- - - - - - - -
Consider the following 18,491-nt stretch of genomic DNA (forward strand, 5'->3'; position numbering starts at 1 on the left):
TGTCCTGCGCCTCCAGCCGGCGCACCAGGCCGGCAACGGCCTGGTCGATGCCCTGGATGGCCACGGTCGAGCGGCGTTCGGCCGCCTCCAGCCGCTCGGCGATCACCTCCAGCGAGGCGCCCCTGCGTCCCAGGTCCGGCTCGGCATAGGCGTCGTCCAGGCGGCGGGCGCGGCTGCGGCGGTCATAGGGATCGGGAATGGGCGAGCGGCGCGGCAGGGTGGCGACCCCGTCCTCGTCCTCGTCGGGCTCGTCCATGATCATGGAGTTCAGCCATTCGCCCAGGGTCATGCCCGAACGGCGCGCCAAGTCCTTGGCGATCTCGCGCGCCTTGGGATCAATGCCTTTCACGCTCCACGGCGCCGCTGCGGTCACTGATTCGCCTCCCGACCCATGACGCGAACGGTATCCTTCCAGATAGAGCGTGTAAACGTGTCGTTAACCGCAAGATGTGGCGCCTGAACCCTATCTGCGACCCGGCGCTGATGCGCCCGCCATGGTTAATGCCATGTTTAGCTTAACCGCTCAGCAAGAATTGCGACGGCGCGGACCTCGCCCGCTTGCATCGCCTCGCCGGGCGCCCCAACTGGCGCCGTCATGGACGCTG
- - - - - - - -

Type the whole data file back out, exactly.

Consider the following 18,491-nt stretch of genomic DNA (forward strand, 5'->3'; position numbering starts at 1 on the left):
TGTCCTGCGCCTCCAGCCGGCGCACCAGGCCGGCAACGGCCTGGTCGATGCCCTGGATGGCCACGGTCGAGCGGCGTTCGGCCGCCTCCAGCCGCTCGGCGATCACCTCCAGCGAGGCGCCCCTGCGTCCCAGGTCCGGCTCGGCATAGGCGTCGTCCAGGCGGCGGGCGCGGCTGCGGCGGTCATAGGGATCGGGAATGGGCGAGCGGCGCGGCAGGGTGGCGACCCCGTCCTCGTCCTCGTCGGGCTCGTCCATGATCATGGAGTTCAGCCATTCGCCCAGGGTCATGCCCGAACGGCGCGCCAAGTCCTTGGCGATCTCGCGCGCCTTGGGATCAATGCCTTTCACGCTCCACGGCGCCGCTGCGGTCACTGATTCGCCTCCCGACCCATGACGCGAACGGTATCCTTCCAGATAGAGCGTGTAAACGTGTCGTTAACCGCAAGATGTGGCGCCTGAACCCTATCTGCGACCCGGCGCTGATGCGCCCGCCATGGTTAATGCCATGTTTAGCTTAACCGCTCAGCAAGAATTGCGACGGCGCGGACCTCGCCCGCTTGCATCGCCTCGCCGGGCGCCCCAACTGGCGCCGTCATGGACGCTG